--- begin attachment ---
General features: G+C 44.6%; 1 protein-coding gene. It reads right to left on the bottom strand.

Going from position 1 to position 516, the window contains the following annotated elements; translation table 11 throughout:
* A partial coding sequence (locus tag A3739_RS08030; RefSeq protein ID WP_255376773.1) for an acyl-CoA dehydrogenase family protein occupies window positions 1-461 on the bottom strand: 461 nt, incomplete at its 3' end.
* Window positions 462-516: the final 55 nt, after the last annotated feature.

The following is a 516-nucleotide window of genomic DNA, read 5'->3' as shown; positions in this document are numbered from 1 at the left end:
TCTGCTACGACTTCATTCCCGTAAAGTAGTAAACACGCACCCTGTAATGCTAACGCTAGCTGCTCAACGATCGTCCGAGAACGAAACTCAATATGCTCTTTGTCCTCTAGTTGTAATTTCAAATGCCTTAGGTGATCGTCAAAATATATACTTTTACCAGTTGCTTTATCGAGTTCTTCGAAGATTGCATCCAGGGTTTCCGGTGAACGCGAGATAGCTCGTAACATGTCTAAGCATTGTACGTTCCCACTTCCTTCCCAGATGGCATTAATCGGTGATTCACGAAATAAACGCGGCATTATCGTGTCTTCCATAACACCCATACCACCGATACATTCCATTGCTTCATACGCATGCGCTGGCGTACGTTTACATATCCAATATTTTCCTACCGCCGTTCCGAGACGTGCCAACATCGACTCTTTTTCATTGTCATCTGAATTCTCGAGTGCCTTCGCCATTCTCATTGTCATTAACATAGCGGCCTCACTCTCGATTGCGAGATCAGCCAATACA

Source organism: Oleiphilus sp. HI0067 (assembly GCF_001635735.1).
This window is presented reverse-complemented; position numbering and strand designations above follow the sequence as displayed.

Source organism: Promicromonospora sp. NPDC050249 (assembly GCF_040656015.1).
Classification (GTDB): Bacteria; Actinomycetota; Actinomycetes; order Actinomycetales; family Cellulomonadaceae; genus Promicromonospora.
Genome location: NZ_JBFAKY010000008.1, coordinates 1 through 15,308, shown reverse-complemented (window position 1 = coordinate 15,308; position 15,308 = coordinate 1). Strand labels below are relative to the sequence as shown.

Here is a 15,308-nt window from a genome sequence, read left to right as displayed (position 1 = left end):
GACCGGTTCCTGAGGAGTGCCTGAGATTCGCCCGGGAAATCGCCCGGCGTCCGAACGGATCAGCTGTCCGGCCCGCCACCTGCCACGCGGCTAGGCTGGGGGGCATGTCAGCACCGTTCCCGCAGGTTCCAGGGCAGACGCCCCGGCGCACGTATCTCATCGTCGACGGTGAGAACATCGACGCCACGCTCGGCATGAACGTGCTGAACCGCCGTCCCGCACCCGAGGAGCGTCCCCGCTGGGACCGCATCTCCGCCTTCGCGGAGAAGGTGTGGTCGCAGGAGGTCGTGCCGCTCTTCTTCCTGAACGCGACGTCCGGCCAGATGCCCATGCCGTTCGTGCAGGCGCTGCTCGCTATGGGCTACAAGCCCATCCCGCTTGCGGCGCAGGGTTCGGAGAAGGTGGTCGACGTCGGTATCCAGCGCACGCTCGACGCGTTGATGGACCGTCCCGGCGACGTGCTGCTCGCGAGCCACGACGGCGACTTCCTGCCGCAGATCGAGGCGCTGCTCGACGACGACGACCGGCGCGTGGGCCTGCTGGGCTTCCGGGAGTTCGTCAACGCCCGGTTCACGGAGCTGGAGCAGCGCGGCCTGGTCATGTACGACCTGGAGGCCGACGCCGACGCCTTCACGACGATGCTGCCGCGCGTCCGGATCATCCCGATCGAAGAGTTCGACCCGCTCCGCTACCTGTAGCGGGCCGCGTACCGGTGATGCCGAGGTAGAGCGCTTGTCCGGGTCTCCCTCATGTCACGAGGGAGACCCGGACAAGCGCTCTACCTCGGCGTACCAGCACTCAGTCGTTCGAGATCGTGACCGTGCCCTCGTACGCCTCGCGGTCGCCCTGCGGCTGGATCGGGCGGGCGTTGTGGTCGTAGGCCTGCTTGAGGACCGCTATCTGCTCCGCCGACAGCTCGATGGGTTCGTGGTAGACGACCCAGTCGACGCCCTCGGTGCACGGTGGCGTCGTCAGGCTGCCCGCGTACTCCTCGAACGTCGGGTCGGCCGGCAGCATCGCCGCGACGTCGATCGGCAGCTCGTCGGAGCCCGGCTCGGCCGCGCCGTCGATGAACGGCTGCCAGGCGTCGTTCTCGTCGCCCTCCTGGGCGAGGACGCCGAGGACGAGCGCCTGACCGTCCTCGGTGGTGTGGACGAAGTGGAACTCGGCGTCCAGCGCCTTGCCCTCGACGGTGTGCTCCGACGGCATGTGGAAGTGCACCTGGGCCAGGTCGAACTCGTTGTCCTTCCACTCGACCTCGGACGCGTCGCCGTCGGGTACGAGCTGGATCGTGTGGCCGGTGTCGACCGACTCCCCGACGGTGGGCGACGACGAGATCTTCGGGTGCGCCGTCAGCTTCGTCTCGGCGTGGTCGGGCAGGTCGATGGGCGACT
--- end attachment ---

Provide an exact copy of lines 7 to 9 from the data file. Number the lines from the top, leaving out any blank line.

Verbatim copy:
Source organism: Oleiphilus sp. HI0067 (assembly GCF_001635735.1).
This window is presented reverse-complemented; position numbering and strand designations above follow the sequence as displayed.

Source organism: Promicromonospora sp. NPDC050249 (assembly GCF_040656015.1).